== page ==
FRANCE – Frantic search for earthquake survivors
AMATRICE –– Another rough shake of the ground. Would-be rescuers scatter as a few already-damaged structures tumble down. Clouds of gray dust rise through the air.
And when it settles, they go back at it, desperate to find anyone who might miraculously have survived this week’s quake that killed at least 250 people and injured more than 360 others in central Italy.
A 4.1 magnitude aftershock on Thursday shook aid workers as they sorted through debris in the afternoon sun in the town of Amatrice, one of many tremors to have followed Wednesday morning’s 6.2-magnitude quake that reduced villages to rubble.
A CNN crew in Amatrice was filming in front of a house Thursday when the structure partially collapsed, and others around it were completely flattened.
“People were just running onto the roads away from buildings in a panic. We saw our cameras shaking, and journalists here too were panicking,” said CNN producer Margot Haddad.
It was more bad news for rescuers, who have been desperately combing through mountains of rubble for a second day. Wednesday’s quake blocked off narrow streets in ancient towns, making the rescue operation extremely difficult.
An emergency hospital camp is set up to treat earthquake victims in Arquata del Tronto.
With heavy lifting equipment just starting to reach isolated villages and towns that were cut off by landslides and building debris, people used tractors, farm equipment and simple hand tools to break through what was left of old stone villas.
“Many cases have shown in the past that even after two days, people can be rescued alive,” said Luigi D’Angelo from Italy’s Civil Protection agency. “So we want to continue.”
CNN correspondent Frederik Pleitgen saw machinery moving in through the narrow lanes in Amatrice and rescuers using sniffer dogs to help find more bodies.
But rescuers, including foreign search crews, were also using sound detectors, hoping to find more survivors.
“They know right now it’s a race against time. They believe it’s about 72 hours those people would be able to survive,” Pletigen said.
“In most cases, unfortunately, the only thing they’re able to retrieve is their bodies and that’s one of the reasons why we’ve seen the death toll rise so much overnight.”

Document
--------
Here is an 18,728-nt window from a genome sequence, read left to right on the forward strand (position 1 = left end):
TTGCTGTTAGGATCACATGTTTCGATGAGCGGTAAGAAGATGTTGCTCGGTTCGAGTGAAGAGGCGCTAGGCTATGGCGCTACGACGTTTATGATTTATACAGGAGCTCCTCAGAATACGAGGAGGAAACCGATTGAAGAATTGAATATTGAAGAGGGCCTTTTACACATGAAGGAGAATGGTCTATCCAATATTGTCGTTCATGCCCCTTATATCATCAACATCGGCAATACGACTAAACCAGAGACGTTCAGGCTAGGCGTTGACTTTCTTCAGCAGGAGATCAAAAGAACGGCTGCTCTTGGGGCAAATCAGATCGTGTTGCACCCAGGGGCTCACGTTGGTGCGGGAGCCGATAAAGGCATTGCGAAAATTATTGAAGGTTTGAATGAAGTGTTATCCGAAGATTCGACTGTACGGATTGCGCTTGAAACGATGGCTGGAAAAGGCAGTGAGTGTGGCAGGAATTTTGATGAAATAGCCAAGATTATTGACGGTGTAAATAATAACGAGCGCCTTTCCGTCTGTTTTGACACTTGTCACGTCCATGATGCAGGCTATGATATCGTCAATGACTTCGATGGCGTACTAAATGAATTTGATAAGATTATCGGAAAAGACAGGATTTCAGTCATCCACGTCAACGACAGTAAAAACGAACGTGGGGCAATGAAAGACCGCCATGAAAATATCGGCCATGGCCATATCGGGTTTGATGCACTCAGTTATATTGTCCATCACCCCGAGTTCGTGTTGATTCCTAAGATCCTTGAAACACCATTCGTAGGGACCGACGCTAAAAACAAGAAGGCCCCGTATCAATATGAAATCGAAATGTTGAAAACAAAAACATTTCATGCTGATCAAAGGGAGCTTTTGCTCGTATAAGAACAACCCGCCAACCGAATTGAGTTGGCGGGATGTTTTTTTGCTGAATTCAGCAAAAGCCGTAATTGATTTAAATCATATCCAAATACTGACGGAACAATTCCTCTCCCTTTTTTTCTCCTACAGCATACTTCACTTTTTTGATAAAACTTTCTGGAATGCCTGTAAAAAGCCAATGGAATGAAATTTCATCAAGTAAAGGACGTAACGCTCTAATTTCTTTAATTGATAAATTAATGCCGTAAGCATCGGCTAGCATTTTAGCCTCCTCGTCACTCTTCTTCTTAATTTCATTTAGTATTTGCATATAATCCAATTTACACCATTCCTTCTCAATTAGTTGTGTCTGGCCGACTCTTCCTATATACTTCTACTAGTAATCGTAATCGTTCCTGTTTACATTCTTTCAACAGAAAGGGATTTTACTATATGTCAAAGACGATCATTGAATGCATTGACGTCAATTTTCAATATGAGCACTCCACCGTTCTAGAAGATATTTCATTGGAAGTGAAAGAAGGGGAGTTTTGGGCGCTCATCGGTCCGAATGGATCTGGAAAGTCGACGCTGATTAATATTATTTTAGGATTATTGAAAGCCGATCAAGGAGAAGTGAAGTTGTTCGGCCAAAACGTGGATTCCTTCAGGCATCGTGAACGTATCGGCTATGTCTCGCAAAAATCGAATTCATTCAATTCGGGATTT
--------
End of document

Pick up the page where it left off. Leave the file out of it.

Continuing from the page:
After mostly pulling bodies from the rubble, rescue crews in Pescara del Tronto were overjoyed Wednesday evening to hear what sounded like the cries of a survivor.
“Quiet! Quiet” they said, getting closer to the source of sound.
The scene was captured on video by CNN affiliate Sky TG24, which reported that a girl had been trapped beneath the ruins for 17 hours.
A firefighter clawed at the debris, trying to get to her.
“Come on . . . Come on. Slowly, slowly. Mind her head,” they said to one another as onlookers applauded in support.
Suddenly there was a foot, a leg, and then the other leg.
The young girl, later identified as ten-year-old Giorgia, was finally pulled out with great care to a rousing cheer.
“She’s alive!” a witness joyously cries.
But Giorgia’s survival is sadly an anomaly so far in the massive rescue operation, which involves more than 5,400 rescuers from Italy’s Civil Protection agency, and many more from outside groups.
In Saletta, a town of just 20 homes less than a mile from the quake’s epicenter, an eerie quiet has taken over.
“We saw unfortunately only bodies pulled out,” CNN contributor Barbie Nadeau said from the village, where 22 people were killed.
“We didn’t see any happy stories here,” she added.
Nadeau and her crew narrowly escaped injury when a home collapsed behind her in Saletta as she did a Facebook Live session Wednesday.
More than 1,200 people have been displaced by the quake, and Italy’s Civil Protection agency said no residents were allowed to sleep in the devastated town of Amatrice on Wednesday night.